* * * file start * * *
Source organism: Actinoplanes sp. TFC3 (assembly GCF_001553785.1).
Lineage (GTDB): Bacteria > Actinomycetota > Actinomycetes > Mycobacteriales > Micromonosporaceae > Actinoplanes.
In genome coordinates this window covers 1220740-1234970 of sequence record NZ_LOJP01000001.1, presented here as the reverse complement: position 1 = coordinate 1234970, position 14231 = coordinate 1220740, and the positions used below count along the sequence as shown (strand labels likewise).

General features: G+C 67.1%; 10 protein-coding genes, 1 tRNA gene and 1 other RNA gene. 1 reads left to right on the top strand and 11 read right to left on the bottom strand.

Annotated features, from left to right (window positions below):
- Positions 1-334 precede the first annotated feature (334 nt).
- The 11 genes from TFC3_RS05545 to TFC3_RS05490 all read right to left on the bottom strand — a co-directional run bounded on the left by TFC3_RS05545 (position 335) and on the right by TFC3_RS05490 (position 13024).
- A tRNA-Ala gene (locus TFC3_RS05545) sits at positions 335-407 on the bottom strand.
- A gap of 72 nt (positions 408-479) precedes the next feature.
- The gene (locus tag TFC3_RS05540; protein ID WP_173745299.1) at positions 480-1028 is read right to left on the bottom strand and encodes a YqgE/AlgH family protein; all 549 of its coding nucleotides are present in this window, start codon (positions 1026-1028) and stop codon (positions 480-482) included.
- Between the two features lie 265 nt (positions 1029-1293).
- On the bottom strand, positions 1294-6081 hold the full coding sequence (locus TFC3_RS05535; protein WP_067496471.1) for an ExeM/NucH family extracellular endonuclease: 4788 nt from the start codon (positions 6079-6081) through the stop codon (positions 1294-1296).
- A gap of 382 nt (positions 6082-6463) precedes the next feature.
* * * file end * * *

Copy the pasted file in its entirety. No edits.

Source organism: Actinoplanes sp. TFC3 (assembly GCF_001553785.1).
Lineage (GTDB): Bacteria > Actinomycetota > Actinomycetes > Mycobacteriales > Micromonosporaceae > Actinoplanes.
In genome coordinates this window covers 1220740-1234970 of sequence record NZ_LOJP01000001.1, presented here as the reverse complement: position 1 = coordinate 1234970, position 14231 = coordinate 1220740, and the positions used below count along the sequence as shown (strand labels likewise).

General features: G+C 67.1%; 10 protein-coding genes, 1 tRNA gene and 1 other RNA gene. 1 reads left to right on the top strand and 11 read right to left on the bottom strand.

Annotated features, from left to right (window positions below):
- Positions 1-334 precede the first annotated feature (334 nt).
- The 11 genes from TFC3_RS05545 to TFC3_RS05490 all read right to left on the bottom strand — a co-directional run bounded on the left by TFC3_RS05545 (position 335) and on the right by TFC3_RS05490 (position 13024).
- A tRNA-Ala gene (locus TFC3_RS05545) sits at positions 335-407 on the bottom strand.
- A gap of 72 nt (positions 408-479) precedes the next feature.
- The gene (locus tag TFC3_RS05540; protein ID WP_173745299.1) at positions 480-1028 is read right to left on the bottom strand and encodes a YqgE/AlgH family protein; all 549 of its coding nucleotides are present in this window, start codon (positions 1026-1028) and stop codon (positions 480-482) included.
- Between the two features lie 265 nt (positions 1029-1293).
- On the bottom strand, positions 1294-6081 hold the full coding sequence (locus TFC3_RS05535; protein WP_067496471.1) for an ExeM/NucH family extracellular endonuclease: 4788 nt from the start codon (positions 6079-6081) through the stop codon (positions 1294-1296).
- A gap of 382 nt (positions 6082-6463) precedes the next feature.